Today, Greek prime minister Alexis Tsipras will meet with Angela Merkel in Berlin in talks that will address concerns that Greece is running out of money, and surely address Greece's plan for financial reform. From BBC news:
The new crisis comes less than a month after the German parliament approved a four-month extension of rescue finance for Greece while the new government attempts to enact economic reforms.
But relations between Germany and Greece have since deteriorated, with Greece threatening to seize German property as compensation for a Nazi atrocities in World War Two.
Just after midnight, with a tweet and a video, Ted Cruz announced his plan to run for president, becoming the first major candidate to officially enter the race.
The Economist describes Lee Kuan Yew's legacy, founder of Singapore who died this weekend at the age of 91.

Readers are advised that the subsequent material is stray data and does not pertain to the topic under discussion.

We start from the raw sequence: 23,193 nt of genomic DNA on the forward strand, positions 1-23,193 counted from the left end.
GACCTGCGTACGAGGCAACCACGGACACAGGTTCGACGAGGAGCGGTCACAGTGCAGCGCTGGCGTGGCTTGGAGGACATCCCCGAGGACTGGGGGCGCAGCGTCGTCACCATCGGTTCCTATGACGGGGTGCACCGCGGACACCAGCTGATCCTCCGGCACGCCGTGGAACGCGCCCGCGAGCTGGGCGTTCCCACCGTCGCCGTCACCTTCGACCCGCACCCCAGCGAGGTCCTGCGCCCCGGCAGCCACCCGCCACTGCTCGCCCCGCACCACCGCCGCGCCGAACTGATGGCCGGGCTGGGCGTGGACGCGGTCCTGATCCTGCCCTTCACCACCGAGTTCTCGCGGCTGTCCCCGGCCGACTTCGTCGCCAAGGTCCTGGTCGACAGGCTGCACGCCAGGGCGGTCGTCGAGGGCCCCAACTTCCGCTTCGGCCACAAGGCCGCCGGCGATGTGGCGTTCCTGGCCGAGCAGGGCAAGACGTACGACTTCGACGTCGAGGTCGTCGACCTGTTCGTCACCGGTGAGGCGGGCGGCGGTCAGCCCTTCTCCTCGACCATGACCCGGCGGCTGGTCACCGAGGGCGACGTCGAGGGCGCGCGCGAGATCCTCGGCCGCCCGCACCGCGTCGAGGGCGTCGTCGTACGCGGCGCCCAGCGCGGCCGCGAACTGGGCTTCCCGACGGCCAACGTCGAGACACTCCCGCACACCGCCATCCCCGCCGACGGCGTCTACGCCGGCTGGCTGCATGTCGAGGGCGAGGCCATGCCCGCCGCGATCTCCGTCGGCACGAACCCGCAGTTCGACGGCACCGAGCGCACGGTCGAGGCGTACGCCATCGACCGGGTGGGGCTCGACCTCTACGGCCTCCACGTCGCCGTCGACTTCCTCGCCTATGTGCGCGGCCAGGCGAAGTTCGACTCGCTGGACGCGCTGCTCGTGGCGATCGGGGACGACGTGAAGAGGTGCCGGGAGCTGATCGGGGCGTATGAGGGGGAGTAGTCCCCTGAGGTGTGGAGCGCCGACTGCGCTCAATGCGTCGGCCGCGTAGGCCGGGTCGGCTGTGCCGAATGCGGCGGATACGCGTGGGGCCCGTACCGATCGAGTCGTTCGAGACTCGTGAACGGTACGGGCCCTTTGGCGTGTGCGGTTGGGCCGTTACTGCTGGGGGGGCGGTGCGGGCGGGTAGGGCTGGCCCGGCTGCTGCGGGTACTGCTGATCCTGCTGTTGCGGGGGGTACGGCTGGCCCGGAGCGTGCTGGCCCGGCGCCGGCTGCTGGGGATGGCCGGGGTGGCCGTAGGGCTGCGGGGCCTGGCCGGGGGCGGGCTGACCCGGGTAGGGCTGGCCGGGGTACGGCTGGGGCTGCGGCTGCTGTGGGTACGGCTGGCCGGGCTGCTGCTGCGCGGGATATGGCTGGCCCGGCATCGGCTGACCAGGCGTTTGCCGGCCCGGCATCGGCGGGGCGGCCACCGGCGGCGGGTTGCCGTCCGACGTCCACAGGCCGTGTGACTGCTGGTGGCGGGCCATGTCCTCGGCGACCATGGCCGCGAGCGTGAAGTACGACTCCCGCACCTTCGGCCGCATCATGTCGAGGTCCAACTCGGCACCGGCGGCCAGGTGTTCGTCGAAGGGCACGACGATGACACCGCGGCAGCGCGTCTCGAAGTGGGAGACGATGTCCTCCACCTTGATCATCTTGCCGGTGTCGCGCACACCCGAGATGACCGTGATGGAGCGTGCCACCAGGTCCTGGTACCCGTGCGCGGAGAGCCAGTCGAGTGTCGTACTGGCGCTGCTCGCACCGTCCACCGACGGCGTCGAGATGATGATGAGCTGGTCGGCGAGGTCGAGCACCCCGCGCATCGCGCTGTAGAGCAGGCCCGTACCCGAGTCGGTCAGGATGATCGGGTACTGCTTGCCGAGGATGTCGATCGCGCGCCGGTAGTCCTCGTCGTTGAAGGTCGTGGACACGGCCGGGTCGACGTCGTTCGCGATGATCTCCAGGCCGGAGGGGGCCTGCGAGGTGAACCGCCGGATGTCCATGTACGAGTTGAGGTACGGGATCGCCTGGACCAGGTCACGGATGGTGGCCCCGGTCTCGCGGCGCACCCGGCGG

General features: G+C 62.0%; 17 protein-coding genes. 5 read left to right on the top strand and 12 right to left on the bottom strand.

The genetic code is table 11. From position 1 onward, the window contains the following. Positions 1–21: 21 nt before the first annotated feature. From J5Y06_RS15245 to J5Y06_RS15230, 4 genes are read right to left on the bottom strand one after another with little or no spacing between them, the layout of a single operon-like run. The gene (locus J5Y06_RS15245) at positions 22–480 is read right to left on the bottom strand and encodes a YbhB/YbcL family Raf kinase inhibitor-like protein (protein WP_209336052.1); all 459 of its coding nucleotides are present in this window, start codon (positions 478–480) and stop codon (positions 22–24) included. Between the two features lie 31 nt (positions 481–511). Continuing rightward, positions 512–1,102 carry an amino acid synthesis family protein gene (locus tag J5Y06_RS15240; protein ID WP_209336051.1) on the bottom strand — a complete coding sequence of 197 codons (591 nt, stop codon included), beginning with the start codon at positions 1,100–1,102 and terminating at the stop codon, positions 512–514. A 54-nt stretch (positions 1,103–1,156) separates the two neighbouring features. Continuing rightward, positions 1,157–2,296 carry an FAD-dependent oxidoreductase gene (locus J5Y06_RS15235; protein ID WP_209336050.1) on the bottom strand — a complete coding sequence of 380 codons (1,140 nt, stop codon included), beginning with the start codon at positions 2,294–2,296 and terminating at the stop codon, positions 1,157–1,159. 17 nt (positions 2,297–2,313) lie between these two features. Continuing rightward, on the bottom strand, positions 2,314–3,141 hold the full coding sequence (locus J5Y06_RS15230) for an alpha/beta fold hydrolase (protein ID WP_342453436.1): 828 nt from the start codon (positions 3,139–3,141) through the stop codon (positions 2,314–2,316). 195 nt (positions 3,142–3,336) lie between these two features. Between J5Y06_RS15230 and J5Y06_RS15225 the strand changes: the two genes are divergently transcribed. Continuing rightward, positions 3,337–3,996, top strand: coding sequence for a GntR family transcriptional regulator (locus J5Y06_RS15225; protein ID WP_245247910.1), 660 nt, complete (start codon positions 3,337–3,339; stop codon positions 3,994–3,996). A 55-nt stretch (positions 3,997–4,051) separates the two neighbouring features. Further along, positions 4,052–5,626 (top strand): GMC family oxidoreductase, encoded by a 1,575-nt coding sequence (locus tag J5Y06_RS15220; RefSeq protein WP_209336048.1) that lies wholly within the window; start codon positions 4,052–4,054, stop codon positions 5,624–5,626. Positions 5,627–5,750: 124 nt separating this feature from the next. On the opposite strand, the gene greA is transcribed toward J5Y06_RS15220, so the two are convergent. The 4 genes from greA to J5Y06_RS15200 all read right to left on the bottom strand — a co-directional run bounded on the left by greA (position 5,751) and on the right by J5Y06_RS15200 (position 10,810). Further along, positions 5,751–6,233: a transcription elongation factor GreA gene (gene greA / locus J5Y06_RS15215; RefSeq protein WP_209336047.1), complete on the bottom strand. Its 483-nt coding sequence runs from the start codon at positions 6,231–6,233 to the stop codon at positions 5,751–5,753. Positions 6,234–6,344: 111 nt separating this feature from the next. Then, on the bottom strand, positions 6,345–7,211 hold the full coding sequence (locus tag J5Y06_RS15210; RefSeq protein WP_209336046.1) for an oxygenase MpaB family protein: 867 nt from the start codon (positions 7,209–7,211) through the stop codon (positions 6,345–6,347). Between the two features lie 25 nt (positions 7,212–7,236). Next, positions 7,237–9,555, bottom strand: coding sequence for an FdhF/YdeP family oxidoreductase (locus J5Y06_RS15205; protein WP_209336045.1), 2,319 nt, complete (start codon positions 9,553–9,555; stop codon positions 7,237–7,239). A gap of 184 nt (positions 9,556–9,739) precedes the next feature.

Stephanie Mencimer writes in Mother Jones about mental illness and the death penalty in light of Scott Panetti's case.
"So how do judges decide whether a prisoner is too delusional for a civilized society to execute? Often, it turns out, they rely on psychiatrists whose recommendations seem to have little basis in science—hired guns whose testimony can give pro-death-penalty jurists cover for rulings that otherwise would seem to contradict the dictates of the Supreme Court."
The Guardian writes about the $10,000 donation BP’s Political Action Committee gave to Jim Inhofe, the same Republican senator who tossed a snowball in the Senate floor to express skepticism about climate change.
While this Atlantic piece is from last week, James Parker on G. K. Chesterton is an introduction to the author's many paradoxes, and it's eminently readable.